Helping Your Kid Find Their Tribe

By Dr. Mary Rooney, Ph.D.

Last year, Huffington Post called it “the catch phrase of our digital generation: ‘Find Your Tribe’. It’s been used as a call for those seeking a like-minded community and it’s everywhere. Yoga groups. Cooking groups. Blogathons. Ultimate Frisbee clubs. You name it! But what seems like a luxury for most of us is actually a necessity for kids with ADHD: having a group of like-minded kids (and adults who support them) creates an environment that fosters learning, connection, and growth.

Every parent wants their child to have friends, and it’s heartbreaking to see or hear of your child being excluded or left behind. But it becomes even more difficult when your child has ADHD and desperately wants to connect with others, but his or her impulsivity, distractibility, or social skills get in the way. So when you see your child struggling to connect, you want to help. But how? How can you help your child find their tribe? Let’s start off by saying: your child’s tribe doesn’t need to be big! Research shows that for kids with ADHD having just one close friend can make a difference. Having quality friendships even with a small group can help build self-esteem and resiliency, and can of course reduce loneliness.

Begin by getting your child involved in an activity that interests him or her. It may sound simple, a structured setting and an interesting activity will provide your child with the foundation that he or she needs to start building his or her tribe. Involve your child in choosing the activity, and make sure to put your own preferences and interests aside! If you push your child into signing up for something that he or she doesn’t enjoy, you run the risk of having him or her feel alienated and different from the other kids who have enrolled because they are excited and interested.

Watch and observe your child during the activity. Is he or she connecting with another child? Does it seem like both kids are having fun? If so, seek out the parent of the other child and suggest a follow-up play date. “I noticed our sons really enjoyed today’s planetarium workshop. My son loves space but doesn’t have too many buddies who also share his interest. Would you and your son like to meet up at the museum sometime this month for a planetarium show together? The boys might enjoy connecting again over their love of space.” Give your child the chance to reconnect with his or her new friend within the context of their shared interest before venturing into open-play opportunities.

In addition to new activities, think about current activities that your child participates in. If your child attends a tutoring center, religious ed. class, or music lesson then he or she is meeting kids every day outside of school who have the potential to become good friends. Ask your child if there’s anyone from his or her afterschool activities who he or she would like to hang out with. Help him or her come up with a plan for talking with this child about a shared interest, and then inviting them to get together outside of school – preferably to do something related to something that they both enjoy.

And lastly, during a get-together, provide your child with some subtle social skills coaching. Talk to him or her ahead of time about what it means to be a good host or a good guest. Remind your child to take turns, and to look out for his or her new friend to make sure they are having a good time. If your child isn’t picking up on social cues, discretely pull him or her aside and give him or her some strategies to try out. If a conflict comes up, rock-paper-scissors is always a great tool to fall back on - it works just about every time!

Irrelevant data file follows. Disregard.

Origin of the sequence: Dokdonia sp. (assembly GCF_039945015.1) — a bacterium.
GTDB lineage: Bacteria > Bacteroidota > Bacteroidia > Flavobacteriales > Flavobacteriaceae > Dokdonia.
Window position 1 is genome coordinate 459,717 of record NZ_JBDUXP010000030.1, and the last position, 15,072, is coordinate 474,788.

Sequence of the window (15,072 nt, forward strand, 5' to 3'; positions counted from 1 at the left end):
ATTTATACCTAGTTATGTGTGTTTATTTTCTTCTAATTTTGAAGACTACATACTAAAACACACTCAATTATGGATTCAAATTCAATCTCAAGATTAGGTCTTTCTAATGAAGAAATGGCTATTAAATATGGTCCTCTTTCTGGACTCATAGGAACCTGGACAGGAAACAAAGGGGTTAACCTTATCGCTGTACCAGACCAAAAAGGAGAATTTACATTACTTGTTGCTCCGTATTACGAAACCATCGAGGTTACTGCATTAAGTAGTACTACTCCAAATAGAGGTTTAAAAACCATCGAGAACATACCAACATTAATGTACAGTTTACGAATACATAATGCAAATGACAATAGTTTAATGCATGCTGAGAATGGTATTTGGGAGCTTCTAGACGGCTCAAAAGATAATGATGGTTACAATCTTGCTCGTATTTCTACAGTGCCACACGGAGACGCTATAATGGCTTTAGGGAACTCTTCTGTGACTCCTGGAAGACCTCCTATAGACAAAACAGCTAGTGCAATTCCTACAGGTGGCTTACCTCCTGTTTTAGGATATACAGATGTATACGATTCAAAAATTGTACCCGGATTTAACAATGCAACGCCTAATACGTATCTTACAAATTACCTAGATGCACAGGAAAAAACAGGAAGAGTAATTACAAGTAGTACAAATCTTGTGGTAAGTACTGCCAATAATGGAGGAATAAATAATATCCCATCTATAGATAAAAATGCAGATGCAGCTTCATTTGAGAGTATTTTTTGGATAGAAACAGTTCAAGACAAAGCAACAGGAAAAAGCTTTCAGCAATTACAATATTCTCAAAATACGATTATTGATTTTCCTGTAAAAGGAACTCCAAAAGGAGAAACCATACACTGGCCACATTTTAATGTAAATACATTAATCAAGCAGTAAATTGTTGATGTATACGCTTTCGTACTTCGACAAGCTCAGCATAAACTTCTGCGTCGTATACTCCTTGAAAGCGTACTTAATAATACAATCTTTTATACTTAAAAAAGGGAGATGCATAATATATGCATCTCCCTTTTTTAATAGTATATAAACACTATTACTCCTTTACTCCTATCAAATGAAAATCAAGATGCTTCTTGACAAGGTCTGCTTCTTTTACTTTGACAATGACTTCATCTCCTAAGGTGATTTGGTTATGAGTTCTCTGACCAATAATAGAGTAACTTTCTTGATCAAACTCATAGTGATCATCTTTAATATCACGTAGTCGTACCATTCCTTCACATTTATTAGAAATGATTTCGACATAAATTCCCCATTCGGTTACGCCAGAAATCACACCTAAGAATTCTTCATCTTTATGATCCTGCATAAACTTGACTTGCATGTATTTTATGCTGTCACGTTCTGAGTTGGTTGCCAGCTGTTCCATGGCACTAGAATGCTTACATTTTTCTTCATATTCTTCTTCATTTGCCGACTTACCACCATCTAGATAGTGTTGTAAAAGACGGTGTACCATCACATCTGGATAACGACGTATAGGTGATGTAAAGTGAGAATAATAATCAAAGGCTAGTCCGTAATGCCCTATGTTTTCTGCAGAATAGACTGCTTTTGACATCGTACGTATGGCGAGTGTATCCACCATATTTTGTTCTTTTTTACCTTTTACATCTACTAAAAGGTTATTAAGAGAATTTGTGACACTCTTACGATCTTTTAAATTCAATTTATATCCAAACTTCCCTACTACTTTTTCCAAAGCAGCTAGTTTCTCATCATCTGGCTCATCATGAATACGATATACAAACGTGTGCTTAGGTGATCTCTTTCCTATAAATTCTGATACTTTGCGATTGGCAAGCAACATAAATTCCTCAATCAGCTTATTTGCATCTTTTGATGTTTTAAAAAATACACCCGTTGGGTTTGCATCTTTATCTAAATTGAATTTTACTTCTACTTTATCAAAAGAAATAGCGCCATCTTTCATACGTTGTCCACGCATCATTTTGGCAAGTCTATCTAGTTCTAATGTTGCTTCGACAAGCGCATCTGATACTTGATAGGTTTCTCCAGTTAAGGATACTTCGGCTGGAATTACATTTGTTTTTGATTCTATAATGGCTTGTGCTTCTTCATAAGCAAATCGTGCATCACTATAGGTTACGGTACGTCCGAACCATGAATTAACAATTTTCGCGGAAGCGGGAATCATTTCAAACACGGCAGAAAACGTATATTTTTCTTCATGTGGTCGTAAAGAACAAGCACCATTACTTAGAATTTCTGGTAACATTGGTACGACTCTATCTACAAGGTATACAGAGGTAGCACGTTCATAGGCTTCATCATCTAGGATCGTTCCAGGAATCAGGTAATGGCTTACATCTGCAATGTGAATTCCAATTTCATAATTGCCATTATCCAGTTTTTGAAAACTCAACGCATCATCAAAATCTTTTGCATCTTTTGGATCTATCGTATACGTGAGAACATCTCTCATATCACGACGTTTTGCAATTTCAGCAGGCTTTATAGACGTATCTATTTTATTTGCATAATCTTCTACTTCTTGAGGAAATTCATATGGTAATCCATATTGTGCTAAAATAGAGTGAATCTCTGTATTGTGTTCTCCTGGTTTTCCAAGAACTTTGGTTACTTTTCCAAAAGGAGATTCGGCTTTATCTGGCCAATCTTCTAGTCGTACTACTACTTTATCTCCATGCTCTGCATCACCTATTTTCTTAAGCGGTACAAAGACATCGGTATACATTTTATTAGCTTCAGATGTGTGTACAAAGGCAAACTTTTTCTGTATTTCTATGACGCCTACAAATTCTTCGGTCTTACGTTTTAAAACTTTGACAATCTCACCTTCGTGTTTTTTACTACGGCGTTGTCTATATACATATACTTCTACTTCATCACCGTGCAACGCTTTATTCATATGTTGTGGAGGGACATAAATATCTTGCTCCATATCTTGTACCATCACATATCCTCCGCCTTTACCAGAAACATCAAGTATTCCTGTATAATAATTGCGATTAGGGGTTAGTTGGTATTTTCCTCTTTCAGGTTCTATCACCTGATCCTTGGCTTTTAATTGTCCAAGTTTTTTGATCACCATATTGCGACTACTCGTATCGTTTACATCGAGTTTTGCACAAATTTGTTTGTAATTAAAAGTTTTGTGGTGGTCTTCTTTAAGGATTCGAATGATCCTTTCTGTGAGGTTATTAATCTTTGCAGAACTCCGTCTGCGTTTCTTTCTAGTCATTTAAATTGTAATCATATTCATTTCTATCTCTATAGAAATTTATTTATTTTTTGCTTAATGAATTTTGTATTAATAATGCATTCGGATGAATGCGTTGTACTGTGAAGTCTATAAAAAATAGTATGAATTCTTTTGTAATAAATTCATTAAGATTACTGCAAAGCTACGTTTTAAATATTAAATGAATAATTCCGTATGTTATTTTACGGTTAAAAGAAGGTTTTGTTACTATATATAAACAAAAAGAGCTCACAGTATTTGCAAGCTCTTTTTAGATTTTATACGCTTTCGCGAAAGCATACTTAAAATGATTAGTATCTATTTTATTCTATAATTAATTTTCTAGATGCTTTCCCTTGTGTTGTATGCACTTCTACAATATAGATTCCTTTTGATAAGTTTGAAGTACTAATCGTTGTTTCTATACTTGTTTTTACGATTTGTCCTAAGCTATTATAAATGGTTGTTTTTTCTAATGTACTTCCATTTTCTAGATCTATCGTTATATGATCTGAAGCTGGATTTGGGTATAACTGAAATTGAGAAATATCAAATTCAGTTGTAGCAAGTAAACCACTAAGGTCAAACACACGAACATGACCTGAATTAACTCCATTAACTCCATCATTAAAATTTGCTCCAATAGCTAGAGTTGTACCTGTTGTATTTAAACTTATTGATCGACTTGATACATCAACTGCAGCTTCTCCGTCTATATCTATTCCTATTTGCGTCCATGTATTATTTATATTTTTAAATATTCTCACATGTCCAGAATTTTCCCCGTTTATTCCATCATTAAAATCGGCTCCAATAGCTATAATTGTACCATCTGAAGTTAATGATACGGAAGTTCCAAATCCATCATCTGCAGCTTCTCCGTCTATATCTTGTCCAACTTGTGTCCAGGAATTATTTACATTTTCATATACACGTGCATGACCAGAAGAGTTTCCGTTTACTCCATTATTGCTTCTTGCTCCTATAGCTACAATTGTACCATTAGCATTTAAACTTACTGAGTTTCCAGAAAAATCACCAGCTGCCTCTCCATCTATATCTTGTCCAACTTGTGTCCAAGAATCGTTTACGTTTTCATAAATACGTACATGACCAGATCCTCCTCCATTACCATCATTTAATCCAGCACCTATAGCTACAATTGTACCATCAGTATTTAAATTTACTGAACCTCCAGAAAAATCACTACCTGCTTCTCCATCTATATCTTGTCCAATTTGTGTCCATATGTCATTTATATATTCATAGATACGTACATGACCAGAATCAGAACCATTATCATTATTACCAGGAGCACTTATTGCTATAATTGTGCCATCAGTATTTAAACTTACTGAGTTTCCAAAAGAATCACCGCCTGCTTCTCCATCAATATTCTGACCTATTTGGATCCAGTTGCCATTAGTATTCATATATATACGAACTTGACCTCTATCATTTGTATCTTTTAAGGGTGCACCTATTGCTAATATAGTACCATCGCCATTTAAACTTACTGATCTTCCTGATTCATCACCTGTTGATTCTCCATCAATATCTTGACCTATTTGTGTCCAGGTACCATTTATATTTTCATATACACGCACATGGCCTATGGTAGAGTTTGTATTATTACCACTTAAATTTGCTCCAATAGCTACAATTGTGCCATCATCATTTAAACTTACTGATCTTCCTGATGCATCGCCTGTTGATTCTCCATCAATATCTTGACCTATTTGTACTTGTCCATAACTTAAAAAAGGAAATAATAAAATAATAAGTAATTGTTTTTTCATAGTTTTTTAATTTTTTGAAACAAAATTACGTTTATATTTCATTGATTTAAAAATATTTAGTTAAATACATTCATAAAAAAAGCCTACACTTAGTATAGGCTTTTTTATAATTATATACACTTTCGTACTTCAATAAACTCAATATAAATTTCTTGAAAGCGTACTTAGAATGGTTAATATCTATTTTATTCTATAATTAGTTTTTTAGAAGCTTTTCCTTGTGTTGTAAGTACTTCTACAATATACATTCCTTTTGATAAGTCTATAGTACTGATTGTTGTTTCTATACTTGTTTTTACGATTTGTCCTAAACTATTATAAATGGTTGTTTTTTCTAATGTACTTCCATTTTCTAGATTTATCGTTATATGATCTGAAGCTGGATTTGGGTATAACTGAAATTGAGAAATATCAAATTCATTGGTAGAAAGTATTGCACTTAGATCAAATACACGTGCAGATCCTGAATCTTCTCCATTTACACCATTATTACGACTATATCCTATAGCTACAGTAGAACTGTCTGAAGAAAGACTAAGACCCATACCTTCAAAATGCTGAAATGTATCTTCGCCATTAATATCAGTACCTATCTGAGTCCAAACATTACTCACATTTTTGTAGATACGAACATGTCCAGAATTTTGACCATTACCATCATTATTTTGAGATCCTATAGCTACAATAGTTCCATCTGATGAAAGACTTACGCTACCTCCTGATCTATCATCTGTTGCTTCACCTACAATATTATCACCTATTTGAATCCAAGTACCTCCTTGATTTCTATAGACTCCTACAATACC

Helping your child find his or her tribe can build self-confidence and help your child feel more comfortable in his or her own skin. A little support from parents can go a long way in helping kids with ADHD make valuable connections that may just turn into the close childhood friendships that they have been missing.



Mary Rooney, Ph.D., is a licensed clinical psychologist in the Department of Psychiatry at the University of California San Francisco. Dr Rooney is a researcher and clinician specializing in the evaluation and treatment of ADHD and co-occurring behavioral, anxiety, and mood disorders. A strong advocate for those with attention and behavior problems, Dr. Rooney is committed to developing and providing comprehensive, cutting edge treatments tailored to meet the unique needs of each child and adolescent. Dr. Rooney's clinical interventions and research avenues emphasize working closely with parents and teachers to create supportive, structured home and school environments that enable children and adolescents to reach their full potential. In addition, Dr. Rooney serves as a consultant and ADHD expert to Huntington Learning Centers.


Huntington Learning Center is the tutoring and test prep leader. Its certified tutors provide individualized instruction in reading, phonics, writing, study skills, elementary and middle school math, Algebra through Calculus, Chemistry, and other sciences. It preps for the SAT and ACT, as well as state and standardized exams. Huntington programs develop the skills, confidence, and motivation to help students of all levels succeed and meet the needs of Common Core State Standards. Founded in 1977, Huntington's mission is to give every student the best education possible. Call us today at 1.800.CAN LEARN to discuss how Huntington can help your child. For franchise opportunities please visit

This website does not provide medical advice, diagnosis, or treatment. The material on this site is provided for educational purposes only.

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